If you think that subway cars on the A Line have become dirtier over the past year, you're right. The Straphanger's Campaign recently released its report on the percentage of clean cars on each of the city's myriad of lines. In the 2004 survey, the A Line was one of the cleanest, with 81 percent of the cars rated as "clean." In 2005, however, that number dropped to 46 percent, a precipitous drop that left the local line somewhere in the middle of the list. What was Transit's response? "You should check the cars when they've just come from the yards, not when they have been in use for a while."

This Sunday, May 28, marks the Fiftieth Anniversary of transit service to Rockaway. The first A Line trains ran from Manhattan to Rockaway Park and Wavecrest (the Far Rockaway station at Mott Avenue was not ready) ran on May 28, 1956.

After years of lower numbers, gun violence is on the rise in New York City. Murders have jumped nearly five percent so far this year, spiked by a big jump in gun violence. Murders are up 4.8 percent and rape 13.2 percent. The numbers for such "indx crimes" as robbery, assault and burglary continue to drop, however.

School Chancellor Joel Klein obviously doesn't get the fact that "It's the students, stupid." When asked by a reporter if some of his new plan to track schools is redundant because we already know where the good schools are, Klein said, "I think we have a misconception that successful schools are schools that attract talented kids. I think that there are some schools that we think are successful on the East Side and West Side, where, under the new system, you'll see very little year to year gains." Of course, that is the case. When all of your students are reading at Level IV, at high school level in the sixth grade, you will see no growth from year to year because the kids are already at the max. He obviously does not understand that. A school where all the kids are at that level and can make no gains is worse than a school where the kids are all at Level I and half move to Level II over the year, he believes. That is laughable and somebody who really knows that education means should point that out to him.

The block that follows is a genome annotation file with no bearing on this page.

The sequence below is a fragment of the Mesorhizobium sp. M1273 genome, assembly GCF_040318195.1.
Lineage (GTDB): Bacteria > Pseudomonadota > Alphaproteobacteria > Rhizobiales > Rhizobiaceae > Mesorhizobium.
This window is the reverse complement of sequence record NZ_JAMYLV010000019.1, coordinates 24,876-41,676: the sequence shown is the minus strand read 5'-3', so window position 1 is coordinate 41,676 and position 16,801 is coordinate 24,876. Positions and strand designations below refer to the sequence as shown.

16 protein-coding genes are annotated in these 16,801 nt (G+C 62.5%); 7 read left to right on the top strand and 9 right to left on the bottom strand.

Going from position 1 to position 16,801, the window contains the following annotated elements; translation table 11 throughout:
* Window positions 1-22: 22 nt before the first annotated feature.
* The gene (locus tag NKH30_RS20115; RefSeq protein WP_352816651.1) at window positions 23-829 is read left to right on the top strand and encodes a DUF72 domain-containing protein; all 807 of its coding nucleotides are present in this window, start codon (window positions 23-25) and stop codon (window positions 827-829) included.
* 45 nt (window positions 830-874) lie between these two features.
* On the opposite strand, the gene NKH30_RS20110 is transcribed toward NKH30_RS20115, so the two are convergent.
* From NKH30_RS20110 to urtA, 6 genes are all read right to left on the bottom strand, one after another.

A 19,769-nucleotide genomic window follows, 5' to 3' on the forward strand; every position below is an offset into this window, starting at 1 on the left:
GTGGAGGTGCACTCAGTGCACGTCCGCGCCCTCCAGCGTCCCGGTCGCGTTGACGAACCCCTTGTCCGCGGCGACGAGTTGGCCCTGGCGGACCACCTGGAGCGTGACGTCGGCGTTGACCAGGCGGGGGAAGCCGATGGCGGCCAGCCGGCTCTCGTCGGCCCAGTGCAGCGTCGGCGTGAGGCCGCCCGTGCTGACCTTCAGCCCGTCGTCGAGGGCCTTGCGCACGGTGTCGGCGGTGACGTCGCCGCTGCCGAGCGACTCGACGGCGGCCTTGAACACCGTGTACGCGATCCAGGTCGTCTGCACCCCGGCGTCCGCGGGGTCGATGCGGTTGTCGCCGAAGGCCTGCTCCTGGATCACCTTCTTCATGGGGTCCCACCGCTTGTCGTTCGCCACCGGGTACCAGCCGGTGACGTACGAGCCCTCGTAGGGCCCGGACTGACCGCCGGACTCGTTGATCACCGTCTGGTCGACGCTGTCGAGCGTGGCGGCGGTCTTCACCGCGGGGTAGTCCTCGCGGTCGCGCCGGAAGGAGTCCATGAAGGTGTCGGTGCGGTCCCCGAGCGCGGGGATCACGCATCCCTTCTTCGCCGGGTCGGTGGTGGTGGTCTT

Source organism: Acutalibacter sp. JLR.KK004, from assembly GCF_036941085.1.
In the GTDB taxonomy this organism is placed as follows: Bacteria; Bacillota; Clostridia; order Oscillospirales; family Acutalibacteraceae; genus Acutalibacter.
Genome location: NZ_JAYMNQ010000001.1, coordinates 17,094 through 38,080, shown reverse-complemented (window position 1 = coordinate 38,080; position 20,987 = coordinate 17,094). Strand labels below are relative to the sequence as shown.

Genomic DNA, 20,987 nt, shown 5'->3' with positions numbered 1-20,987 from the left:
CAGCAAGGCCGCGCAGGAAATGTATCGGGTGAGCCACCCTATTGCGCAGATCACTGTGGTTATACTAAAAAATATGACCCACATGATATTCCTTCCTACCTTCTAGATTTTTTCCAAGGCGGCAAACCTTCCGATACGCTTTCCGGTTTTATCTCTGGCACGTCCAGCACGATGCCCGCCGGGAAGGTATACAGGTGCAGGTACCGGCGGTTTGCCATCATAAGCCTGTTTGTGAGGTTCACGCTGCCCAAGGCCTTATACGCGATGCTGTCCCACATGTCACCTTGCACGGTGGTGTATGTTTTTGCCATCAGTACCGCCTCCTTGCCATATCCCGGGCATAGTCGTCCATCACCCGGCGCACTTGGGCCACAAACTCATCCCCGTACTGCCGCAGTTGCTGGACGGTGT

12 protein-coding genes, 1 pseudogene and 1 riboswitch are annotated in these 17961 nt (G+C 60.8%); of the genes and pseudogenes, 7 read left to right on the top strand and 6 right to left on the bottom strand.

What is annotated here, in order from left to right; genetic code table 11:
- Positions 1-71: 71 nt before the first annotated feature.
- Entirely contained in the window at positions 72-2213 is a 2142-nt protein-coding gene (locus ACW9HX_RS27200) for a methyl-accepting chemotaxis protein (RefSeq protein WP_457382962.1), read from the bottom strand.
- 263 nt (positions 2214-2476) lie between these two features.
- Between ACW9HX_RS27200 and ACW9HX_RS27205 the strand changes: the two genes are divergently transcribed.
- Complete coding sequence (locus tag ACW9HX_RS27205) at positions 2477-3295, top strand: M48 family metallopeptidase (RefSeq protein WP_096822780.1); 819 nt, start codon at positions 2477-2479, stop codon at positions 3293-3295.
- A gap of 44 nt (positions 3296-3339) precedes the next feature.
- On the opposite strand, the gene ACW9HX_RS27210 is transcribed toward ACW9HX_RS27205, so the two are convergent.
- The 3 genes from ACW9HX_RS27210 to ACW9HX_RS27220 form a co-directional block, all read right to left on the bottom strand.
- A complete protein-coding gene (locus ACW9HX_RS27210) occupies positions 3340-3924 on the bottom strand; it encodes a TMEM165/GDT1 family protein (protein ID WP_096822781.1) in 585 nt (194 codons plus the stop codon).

A recent news article makes you wonder about what we are fighting for in Iraq and Afghanistan. King Abdullah of Saudi Arabia (you'll remember him holding hands with President Bush last year) has ordered Saudi newspapers to stop publishing pictures of women in the nation's newspapers because those pictures, even if the woman is properly dressed and covered, "will make young men go astray." You'll also remember that the king does not allow women to drive a car or to be out in public without a male chaperone. Oh, yes, women can't vote. During World War II, Hollywood made a series of movies called "For What We Fight." Perhaps we need to bring back that series.

Steve Yaeger, the new president of the Rockaway Music And Arts Council, Emailed us to say that he had made a mistake in the group picture of the people involved in the Music Memory program at PS 183. Seems he identified the principal of the school as Andrea Whitehurst, when she is, in fact, Rene Pert. We regret the error (and so does Yaeger). We hope it did not cause Principal Pert any embarrassment.